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Joan Kwamboka, a biology major from Kenya, said that despite experiencing “thermal shock” upon arrival, “The most surprising thing was the warmness of people and beauty of the surroundings.”
The 20 scholars represent countries from Western, Eastern and Southern Africa, including Ghana, Ethiopia, Rwanda, South Sudan, Kenya, Tanzania, Zimbabwe, Malawi and South Africa.
Scholars participated in two weeks of orientation that included cultural transition and academic success training. This cohort of scholars is studying a wide variety of subject areas on all four ASU campuses.
When asked what her goal was for the next four years at ASU, Kwamboka responded, “To be the best that I can be and learn everything possible that there is to learn. My goal is to be more than just a student.”
Annor-Wiafe paraphrased Ralph Waldo Emerson, saying, “ASU distinguishes itself from other schools by going the extra mile to teach its students not to go where the path may lead but rather, go where there is no path and leave a trail.”
Ernest Chakwera, a women and gender studies major from Malawi, plans to return to Malawi to effect social change to better the status of women in his community. “I plan to get involved in several life-changing activities that can help me achieve these goals, such as Changemaker Central, sports, academic resources and school events.”
The MasterCard Foundation Scholars Program selected Arizona State University to provide comprehensive scholarships for a bachelor’s-level education to 120 students over seven years. The program’s target is to seek out Africa’s best and brightest college-ready students who come from the lowest two socio-economic quintiles and do not have the means to pay for higher education.
An important part of the program is the “go back, give-back” concept that asks the scholars to use the skills and knowledge gained at ASU to better their community. One of the current scholars has prepared for his return with the ASU program GlobalResolve. He hopes to build a device that addresses electricity needs of his home country.
When asked about how ASU will help him better his community, Annor-Wiafe said, “Others say it cannot be done and so you are feeling disappointed, right? Well, ASU says it can be done so just join our family for support to achieve your dreams.”
The members of the second class of MasterCard Foundation Scholars:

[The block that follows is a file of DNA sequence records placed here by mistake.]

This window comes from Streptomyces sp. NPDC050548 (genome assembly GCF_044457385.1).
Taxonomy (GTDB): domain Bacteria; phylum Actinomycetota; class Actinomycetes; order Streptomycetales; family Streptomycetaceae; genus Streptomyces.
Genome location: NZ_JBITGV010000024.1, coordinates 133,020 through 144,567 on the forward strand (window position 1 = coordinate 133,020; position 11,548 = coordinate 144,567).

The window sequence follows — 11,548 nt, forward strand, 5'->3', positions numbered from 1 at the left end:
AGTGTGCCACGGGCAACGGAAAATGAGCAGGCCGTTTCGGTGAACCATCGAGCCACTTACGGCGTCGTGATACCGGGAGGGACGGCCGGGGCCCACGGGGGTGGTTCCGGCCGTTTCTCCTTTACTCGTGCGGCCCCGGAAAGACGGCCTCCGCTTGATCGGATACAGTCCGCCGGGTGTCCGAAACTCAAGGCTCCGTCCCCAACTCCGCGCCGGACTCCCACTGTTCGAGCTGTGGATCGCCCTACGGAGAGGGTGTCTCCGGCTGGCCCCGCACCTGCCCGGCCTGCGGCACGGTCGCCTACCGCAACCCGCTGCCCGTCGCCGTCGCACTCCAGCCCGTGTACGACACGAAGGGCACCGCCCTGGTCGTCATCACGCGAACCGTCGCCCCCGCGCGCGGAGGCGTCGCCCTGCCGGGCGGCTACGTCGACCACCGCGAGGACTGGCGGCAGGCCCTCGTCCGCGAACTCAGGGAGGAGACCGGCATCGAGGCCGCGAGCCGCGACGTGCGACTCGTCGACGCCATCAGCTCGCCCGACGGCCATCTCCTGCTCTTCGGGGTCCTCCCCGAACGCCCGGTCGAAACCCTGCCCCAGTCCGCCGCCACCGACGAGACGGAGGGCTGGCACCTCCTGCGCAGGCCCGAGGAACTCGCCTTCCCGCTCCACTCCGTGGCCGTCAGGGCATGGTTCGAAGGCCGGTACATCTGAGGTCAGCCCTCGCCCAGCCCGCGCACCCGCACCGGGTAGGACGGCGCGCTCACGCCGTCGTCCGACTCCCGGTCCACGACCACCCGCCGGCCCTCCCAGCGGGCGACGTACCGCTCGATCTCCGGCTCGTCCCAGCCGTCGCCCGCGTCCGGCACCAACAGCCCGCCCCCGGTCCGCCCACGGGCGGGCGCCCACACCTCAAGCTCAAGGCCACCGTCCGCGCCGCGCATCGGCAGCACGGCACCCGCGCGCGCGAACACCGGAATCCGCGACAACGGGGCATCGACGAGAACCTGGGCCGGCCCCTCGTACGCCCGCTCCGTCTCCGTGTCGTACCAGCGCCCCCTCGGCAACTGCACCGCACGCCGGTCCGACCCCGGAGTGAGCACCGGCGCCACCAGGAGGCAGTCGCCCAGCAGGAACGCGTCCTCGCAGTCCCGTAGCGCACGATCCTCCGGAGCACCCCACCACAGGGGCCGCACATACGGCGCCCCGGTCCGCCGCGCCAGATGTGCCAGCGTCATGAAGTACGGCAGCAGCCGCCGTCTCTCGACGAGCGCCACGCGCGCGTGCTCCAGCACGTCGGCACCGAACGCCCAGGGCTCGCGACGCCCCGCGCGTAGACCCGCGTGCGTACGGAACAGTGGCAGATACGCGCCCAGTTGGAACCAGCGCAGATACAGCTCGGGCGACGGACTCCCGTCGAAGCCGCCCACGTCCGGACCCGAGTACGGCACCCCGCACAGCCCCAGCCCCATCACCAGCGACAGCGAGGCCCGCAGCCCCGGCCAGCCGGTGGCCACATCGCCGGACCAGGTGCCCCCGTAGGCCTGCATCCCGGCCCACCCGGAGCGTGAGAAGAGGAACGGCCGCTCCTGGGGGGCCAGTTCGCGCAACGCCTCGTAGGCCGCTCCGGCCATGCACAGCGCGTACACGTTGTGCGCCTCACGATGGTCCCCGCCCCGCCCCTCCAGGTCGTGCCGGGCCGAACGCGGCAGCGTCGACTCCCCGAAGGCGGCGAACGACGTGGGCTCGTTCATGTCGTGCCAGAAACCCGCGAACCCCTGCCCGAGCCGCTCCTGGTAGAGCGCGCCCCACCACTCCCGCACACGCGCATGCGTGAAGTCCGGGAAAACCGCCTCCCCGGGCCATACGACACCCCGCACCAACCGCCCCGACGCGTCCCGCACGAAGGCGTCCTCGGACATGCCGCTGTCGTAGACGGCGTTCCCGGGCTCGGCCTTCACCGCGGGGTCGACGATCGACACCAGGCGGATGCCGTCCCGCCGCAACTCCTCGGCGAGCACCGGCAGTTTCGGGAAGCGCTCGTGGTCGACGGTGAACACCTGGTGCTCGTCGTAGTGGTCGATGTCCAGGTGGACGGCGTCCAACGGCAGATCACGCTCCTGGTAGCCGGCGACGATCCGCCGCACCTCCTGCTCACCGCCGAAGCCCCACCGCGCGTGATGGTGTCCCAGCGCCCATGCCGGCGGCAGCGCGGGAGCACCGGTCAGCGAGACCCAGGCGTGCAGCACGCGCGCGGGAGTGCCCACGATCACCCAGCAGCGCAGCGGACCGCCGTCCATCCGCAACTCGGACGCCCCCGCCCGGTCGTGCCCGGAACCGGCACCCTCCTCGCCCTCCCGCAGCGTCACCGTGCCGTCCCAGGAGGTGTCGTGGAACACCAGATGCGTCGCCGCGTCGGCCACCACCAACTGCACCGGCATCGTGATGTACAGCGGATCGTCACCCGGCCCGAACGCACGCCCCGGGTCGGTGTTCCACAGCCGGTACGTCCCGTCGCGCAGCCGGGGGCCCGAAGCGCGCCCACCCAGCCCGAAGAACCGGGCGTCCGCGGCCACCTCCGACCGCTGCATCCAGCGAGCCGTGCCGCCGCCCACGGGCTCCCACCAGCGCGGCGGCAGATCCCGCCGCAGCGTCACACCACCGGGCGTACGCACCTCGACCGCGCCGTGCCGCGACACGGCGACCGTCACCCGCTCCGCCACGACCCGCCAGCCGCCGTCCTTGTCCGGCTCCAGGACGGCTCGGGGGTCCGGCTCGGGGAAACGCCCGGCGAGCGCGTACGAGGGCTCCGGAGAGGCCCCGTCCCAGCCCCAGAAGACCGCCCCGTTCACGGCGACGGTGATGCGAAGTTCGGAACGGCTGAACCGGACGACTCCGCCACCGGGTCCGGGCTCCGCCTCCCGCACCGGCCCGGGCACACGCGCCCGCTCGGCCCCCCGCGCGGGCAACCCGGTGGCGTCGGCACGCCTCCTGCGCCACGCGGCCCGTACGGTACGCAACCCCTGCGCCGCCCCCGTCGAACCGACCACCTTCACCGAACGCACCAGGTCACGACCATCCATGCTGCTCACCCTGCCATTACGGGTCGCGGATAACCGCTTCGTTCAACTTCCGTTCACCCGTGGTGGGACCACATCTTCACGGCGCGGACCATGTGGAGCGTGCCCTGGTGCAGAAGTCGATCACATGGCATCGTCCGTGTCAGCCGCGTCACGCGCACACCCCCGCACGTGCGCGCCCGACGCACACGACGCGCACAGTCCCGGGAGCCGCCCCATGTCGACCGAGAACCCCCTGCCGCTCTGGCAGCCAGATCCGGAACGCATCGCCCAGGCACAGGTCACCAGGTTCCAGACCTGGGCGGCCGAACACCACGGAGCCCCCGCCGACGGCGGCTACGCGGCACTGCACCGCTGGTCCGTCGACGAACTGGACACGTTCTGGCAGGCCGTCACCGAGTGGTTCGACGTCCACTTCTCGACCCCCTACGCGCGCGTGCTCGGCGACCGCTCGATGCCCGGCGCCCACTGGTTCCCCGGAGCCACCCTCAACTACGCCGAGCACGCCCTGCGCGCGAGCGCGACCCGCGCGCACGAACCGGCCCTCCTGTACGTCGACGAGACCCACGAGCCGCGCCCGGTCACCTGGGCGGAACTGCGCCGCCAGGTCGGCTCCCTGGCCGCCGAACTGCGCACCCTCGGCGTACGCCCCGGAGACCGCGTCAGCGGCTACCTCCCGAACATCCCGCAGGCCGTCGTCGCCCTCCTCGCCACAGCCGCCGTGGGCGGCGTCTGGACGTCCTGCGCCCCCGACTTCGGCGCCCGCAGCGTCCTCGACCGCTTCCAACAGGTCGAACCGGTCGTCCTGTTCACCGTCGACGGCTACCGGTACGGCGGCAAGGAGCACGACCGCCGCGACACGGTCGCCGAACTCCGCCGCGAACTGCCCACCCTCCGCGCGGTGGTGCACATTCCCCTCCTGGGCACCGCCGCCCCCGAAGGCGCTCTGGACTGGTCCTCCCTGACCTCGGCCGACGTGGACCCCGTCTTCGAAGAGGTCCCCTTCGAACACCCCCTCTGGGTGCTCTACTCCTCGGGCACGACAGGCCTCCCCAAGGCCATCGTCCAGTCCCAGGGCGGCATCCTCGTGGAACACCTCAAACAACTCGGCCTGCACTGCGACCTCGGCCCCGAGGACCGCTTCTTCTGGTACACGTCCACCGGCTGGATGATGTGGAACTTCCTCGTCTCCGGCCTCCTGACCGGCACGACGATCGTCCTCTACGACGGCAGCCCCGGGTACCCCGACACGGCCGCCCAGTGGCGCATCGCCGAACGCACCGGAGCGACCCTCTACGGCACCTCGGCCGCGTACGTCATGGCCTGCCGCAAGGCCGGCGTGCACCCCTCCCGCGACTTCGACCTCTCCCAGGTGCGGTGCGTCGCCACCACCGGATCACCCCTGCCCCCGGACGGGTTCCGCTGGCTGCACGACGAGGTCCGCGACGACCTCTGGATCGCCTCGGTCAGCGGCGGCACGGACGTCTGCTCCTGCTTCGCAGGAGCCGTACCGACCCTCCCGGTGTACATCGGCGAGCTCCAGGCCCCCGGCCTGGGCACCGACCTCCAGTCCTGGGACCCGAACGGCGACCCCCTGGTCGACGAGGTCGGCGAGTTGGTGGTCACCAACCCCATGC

Ato Ghartey, Ghana, College of Health Solutions, nutrition
Sandra Botwe, Ghana, College of Health Solutions, nutrition
Henok Geleta, Ethiopia, College of Liberal Arts and Sciences, biochemistry
Joan Kwamboka, Kenya, College of Liberal Arts and Sciences, biological sciences
Danny Musa, Rwanda, College of Liberal Arts and Sciences, economics
Emmanuel Ngoga, Rwanda, College of Liberal Arts and Sciences, molecular bioscience
Nokwanda Ramatheko, South Africa, College of Liberal Arts and Sciences, urban planning
Irene Kinyanguli, Tanzania, College of Public Programs, public service and public policy
Stephen Annor-Wiafe, Ghana, College of Technology and Innovation, engineering
Wilson Mugabo, Rwanda, College of Technology and Innovation, pre-professional flight
Ngoni Mugwisi, Zimbabwe, College of Technology and Innovation, engineering
Mariama Salifu, Ghana, Ira A. Fulton Schools of Engineering, biomedical engineering
Ernest Chakwera, Malawi, The New College of Interdisciplinary Arts and Sciences, women and gender studies
Eyerusalem Assefa, Ethiopia, W. P. Carey School of Business, business (global leadership)
Gershon Apeteh, Ghana, W. P. Carey School of Business, business
Emmanuel Baffoe, Ghana, W. P. Carey School of Business, business
Bernard Jere, Malawi, W. P. Carey School of Business, agribusiness
Madit Deng Ring Yel, South Sudan, W. P. Carey School of Business, public service and public policy
Gloria Vheremu, Zimbabwe, W. P. Carey School of Business, business
Yolanda Nyanhete, Zimbabwe, W. P. Carey School of Business, global leadership